Court of Appeals of Texas, Second District, Fort Worth
THE 48TH DISTRICT COURT OF TARRANT COUNTY TRIAL COURT NO.
LIVINGSTON, C. J; GABRIEL and KERR, JJ
MEMORANDUM OPINION 
ELIZABETH KERR JUSTICE
a recurring issue whose contours remain murky even after
several decades of judicial mulling: analyzing what
constitutes a special defect for Texas Tort Claims Act
purposes, this time a missized manhole cover that badly
injured S.C. when she stepped on it and the cover rotated
vertically, causing her to slip straight down onto its
upright edge. Though not challenging the cover's status
as an ordinary premises defect, the City of Arlington appeals
the denial of its partial-summary-judgment motion on
S.C.'s special-defect claim. Despite this particular
defect's close proximity to the roadway-mere inches,
despite its integration into a stormwater-inlet top connected
directly to the road's curb, and despite the danger it
posed to people who might be doing nothing more unusual than
stepping out of a car or up onto the curb from the street,
precedent requires us to hold that the trial court should
have granted the City's motion. We therefore reverse and
early January 2015, SC and her family were moving into a house in
Arlington that her parents (the owners) had leased to them.
S.C. parked her car at the curb in front of the house; the
driveway was taken up by a U-Haul truck. As shown in the
below photograph-which at the City's request S.C.
illustrated during her deposition-S.C. got out of her car on
the street side and started to walk up the driveway. After
realizing that her car was unlocked, rather than go back into
the street S.C. simply walked behind the mailbox and stepped
onto the concrete stormwater-inlet cover, or top, that was
basically an extension of the curb; S.C. intended to lock her
car on the passenger Side.
from the street was a manhole cover embedded in the
stormwater-inlet top that extended from the curb into the
yard and within the City's right-of-way. That cover lined
up "exactly, " in S.C.'s words, with her
car's passenger-side door. Because the manhole cover was
the wrong size for its opening, when S.C. stepped on it the
cover rotated vertically, causing her right leg to plunge
into the hole. Gravity then took the right side of her body
down onto the leading edge of the manhole cover, and S.C.
seriously injured her pubic bone and groin area as she was
left straddling the now-perpendicular manhole cover. After
S.C.'s husband and stepson lifted her out of the hole,
S.C.'s mother drove her to the emergency room at
Arlington Memorial Hospital, where S.C. remained hospitalized
for four to six days.
City's designated representative acknowledged in his
deposition that the improperly sized manhole cover was a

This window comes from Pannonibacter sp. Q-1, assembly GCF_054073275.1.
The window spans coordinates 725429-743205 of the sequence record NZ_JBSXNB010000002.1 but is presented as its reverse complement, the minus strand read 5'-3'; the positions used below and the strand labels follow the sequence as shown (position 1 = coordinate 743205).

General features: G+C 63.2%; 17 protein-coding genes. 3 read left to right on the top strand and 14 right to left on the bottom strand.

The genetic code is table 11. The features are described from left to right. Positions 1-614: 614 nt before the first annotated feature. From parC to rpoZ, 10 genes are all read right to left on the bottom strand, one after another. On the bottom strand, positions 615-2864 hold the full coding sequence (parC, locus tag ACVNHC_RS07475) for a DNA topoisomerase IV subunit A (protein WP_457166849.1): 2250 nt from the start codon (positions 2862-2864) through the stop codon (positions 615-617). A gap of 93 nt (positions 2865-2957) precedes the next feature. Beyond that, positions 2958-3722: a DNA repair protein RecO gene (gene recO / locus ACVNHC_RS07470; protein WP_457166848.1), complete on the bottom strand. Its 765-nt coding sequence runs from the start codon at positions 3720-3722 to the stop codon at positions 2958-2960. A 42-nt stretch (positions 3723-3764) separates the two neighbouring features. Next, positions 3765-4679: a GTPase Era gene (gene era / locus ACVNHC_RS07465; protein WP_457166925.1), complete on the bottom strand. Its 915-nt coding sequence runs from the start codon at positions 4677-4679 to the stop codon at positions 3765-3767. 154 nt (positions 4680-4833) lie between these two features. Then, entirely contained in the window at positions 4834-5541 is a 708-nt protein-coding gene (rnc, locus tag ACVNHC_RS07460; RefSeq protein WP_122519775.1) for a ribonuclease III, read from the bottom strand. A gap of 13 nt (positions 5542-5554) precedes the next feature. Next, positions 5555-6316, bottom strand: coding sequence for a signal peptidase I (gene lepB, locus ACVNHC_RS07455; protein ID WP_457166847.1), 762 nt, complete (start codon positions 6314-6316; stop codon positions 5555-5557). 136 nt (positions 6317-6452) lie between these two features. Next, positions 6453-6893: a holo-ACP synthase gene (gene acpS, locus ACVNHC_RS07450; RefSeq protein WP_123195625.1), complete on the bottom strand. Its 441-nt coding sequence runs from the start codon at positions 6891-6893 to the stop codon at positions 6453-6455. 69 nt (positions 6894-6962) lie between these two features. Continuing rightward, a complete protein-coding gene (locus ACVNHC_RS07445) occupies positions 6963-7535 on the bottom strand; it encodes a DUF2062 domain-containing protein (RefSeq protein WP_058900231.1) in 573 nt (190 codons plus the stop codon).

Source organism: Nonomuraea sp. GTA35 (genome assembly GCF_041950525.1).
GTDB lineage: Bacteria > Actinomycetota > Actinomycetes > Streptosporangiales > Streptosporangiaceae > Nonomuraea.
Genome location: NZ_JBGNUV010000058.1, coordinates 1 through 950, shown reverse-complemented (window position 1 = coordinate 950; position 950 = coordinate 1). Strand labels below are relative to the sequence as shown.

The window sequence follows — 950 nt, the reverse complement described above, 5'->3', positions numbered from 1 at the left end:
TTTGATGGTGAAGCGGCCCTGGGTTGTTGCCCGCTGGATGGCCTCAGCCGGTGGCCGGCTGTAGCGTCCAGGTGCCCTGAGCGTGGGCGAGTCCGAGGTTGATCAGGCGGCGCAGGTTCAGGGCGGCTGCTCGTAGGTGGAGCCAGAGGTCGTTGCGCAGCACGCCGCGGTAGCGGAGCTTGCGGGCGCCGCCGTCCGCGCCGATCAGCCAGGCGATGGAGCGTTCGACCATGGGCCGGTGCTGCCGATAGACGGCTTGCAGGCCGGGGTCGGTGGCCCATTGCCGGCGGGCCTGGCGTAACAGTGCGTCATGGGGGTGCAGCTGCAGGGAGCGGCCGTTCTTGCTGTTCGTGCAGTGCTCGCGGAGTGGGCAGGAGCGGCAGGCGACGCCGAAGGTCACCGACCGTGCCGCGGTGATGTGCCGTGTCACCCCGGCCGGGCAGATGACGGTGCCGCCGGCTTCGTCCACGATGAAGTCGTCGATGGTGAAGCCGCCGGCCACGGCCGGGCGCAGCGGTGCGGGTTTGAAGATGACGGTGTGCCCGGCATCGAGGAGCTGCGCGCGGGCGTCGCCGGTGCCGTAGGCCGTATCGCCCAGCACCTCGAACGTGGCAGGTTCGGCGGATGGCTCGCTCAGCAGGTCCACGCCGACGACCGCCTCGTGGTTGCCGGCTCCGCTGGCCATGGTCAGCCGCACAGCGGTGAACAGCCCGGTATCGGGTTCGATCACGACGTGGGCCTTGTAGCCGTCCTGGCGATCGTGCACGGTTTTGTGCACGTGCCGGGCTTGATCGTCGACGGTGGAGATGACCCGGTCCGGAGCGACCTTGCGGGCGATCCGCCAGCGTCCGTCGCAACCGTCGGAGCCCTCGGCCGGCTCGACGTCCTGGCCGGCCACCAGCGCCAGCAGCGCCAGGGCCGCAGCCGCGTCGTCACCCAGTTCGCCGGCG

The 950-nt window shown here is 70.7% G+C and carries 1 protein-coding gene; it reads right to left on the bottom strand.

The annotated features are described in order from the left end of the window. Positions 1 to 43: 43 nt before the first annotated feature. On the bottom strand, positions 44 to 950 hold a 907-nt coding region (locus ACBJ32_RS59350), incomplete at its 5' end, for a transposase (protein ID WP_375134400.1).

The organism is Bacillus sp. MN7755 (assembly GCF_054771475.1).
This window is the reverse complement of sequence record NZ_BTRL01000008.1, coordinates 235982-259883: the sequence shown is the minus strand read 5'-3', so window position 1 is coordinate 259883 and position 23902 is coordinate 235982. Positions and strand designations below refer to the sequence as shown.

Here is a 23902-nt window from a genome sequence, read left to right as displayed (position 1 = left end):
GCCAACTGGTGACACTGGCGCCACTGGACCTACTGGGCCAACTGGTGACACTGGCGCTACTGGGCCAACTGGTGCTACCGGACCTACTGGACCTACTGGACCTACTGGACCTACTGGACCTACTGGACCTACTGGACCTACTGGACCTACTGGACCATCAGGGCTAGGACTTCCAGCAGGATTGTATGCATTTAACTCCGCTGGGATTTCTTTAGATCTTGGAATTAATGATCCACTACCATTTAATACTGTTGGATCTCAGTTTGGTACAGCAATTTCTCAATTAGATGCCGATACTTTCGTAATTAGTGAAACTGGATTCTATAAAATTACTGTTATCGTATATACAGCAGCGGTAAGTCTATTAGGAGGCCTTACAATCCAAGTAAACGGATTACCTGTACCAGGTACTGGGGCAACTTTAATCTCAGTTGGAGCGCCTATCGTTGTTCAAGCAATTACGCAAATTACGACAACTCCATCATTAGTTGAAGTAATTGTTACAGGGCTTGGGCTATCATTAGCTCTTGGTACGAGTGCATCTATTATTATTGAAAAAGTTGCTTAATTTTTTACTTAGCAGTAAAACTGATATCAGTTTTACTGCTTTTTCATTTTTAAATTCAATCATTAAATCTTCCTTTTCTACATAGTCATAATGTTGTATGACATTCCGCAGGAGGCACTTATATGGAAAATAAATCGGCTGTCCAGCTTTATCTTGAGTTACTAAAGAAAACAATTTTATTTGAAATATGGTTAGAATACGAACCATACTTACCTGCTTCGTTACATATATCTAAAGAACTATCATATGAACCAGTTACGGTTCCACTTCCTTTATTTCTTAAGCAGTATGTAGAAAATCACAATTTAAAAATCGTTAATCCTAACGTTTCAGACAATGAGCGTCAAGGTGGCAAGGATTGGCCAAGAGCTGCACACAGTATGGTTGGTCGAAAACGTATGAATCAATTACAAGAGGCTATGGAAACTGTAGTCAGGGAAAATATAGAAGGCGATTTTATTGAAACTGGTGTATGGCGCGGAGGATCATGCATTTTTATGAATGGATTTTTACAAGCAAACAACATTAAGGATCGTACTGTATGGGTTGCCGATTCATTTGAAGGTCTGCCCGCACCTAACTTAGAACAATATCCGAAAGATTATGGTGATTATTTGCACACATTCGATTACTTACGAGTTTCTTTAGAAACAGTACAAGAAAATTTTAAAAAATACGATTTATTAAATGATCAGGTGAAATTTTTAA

"hazard" and that the City "should have
known" that the cover was undersized.
both a special defect and an ordinary premises defect in her
live pleading, SC sued the City of Arlington under the Texas
Tort Claims Act. See Tex. Civ. Prac. & Rem. Code
Ann. §§ 101.021, 101.022 (West 2011). S.C.'s
husband (T.C.), T.C.'s minor son B.C., and S.C.'s
three minor children pleaded bystander injuries. The City
moved for partial summary judgment only on the special-defect
claim; the trial court denied the motion after a hearing, and
this appeal followed.
governmental entity such as the City of Arlington may
challenge subject-matter jurisdiction by a variety of
procedural vehicles, including by moving for summary
judgment. Bland Indep. Sch. Dist. v. Blue, 34 S.W.3d
547, 554 (Tex. 2000) ("The absence of subject-matter
jurisdiction may be raised by a plea to the jurisdiction, as
well as by other procedural vehicles, such as a motion for
summary judgment."). Because subject-matter jurisdiction
and related issues of governmental immunity are questions of
law, they are appropriately decided on summary judgment.
Tex. Dep't of Parks & Wildlife v. Miranda,
133 S.W.3d 217, 226 (Tex. 2004); Wichita Cty. v.
Bonnin, 268 S.W.3d 811, 815 (Tex. App.-Fort Worth 2008,
pet. denied) (citing Rhone-Poulenc, Inc. v. Steel,
997 S.W.2d 217, 223 (Tex. 1999)). We review such matters-as
well as the purely legal question of whether something is an
ordinary premises defect or a special defect-de novo.
Tex. Dep't of Transp. v. York, 284 S.W.3d 844,
847 (Tex. 2009).
Texas Tort Claims Act and Premises Liability:
vs. special defects; proximity to a roadway; excavation
Texas Tort Claims Act has been described as providing a
"limited waiver of sovereign immunity, allowing suits to
be brought against governmental units only in certain,
narrowly defined circumstances." Tex. Dep't of
Crim. Justice v. Miller, 51 S.W.3d 583, 587 (Tex. 2001)
(citing Dallas Cty. MHMR v. Bossley, 968 S.W.2d 339,
341 (Tex.) ("[T]he Legislature intended the waiver in
the Act to be limited."), cert. denied, 525
U.S. 1017 (1998)). One of those narrow circumstances involves
personal-injury claims arising from premises defects.
See Tex. Civ. Prac. & Rem. Code Ann. §
101.021(2) (stating that a "governmental unit" is
liable for personal injury ...